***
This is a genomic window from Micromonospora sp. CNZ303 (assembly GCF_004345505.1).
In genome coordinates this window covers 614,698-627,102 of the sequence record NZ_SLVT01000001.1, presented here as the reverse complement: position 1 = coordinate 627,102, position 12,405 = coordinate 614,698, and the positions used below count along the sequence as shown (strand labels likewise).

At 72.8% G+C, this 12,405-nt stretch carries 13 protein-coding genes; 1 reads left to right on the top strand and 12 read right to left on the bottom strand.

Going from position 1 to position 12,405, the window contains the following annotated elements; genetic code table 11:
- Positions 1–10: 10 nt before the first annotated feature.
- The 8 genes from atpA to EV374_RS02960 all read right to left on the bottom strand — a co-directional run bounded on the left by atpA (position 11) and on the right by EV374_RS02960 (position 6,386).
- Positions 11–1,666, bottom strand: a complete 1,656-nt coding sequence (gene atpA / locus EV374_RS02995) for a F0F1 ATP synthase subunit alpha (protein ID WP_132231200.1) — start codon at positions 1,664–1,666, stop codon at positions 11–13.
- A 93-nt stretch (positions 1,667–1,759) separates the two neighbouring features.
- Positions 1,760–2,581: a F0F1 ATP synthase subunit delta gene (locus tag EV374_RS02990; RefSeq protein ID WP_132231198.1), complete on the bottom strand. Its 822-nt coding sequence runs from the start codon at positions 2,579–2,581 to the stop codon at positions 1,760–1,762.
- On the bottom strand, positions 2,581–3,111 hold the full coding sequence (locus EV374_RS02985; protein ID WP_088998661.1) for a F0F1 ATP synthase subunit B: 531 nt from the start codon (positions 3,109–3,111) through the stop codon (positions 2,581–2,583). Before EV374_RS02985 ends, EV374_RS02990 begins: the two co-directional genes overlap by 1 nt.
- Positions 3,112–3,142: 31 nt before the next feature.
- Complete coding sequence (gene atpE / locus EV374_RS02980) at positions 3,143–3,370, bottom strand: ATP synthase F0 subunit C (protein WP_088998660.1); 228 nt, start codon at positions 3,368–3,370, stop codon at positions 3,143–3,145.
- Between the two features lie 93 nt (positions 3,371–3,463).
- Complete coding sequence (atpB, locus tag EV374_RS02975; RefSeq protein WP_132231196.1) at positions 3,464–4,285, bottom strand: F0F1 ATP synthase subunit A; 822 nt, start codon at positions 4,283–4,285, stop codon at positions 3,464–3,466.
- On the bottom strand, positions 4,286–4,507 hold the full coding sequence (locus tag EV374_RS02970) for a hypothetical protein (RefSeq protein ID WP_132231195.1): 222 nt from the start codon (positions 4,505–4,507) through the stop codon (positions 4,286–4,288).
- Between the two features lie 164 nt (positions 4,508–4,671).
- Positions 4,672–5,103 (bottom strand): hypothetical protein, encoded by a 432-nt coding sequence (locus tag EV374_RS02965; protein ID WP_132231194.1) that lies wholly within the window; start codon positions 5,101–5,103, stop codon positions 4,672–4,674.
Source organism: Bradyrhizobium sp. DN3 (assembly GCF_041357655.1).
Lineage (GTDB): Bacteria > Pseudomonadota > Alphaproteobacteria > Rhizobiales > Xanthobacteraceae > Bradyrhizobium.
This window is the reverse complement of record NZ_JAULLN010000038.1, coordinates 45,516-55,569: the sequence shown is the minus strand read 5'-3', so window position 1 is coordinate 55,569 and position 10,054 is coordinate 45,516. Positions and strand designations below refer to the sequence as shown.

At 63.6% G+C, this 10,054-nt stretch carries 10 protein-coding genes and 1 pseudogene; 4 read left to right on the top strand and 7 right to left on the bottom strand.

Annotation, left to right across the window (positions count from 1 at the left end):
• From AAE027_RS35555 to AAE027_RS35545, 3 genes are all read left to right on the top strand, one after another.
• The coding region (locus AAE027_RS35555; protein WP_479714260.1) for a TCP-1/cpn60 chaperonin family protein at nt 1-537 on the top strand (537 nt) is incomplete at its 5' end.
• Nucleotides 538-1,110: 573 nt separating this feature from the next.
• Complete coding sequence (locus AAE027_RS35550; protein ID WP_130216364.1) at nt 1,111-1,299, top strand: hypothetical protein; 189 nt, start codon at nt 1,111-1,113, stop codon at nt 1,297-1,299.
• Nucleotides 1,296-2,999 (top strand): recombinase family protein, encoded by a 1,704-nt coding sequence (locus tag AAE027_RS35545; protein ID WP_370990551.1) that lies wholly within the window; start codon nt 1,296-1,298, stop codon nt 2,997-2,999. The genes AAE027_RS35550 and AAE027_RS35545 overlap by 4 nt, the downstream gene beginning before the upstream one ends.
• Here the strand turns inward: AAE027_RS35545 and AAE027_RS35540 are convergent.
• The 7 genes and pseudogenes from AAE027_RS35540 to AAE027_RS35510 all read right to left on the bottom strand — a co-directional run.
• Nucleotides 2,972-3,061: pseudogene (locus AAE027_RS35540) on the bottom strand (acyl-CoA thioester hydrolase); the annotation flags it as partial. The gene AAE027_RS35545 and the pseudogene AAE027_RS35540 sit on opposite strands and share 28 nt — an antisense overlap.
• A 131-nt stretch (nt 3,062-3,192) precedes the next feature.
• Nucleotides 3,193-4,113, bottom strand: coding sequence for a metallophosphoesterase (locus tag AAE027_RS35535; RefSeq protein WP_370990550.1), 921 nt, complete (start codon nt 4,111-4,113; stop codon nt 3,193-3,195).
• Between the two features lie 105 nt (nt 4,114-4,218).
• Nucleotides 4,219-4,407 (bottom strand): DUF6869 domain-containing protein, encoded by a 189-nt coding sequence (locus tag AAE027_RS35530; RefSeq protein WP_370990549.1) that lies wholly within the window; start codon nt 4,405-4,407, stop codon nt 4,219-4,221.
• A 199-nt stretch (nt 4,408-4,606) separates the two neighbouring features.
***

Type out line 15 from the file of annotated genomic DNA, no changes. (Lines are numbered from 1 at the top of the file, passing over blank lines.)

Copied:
- On the bottom strand, positions 4,286–4,507 hold the full coding sequence (locus tag EV374_RS02970) for a hypothetical protein (RefSeq protein ID WP_132231195.1): 222 nt from the start codon (positions 4,505–4,507) through the stop codon (positions 4,286–4,288).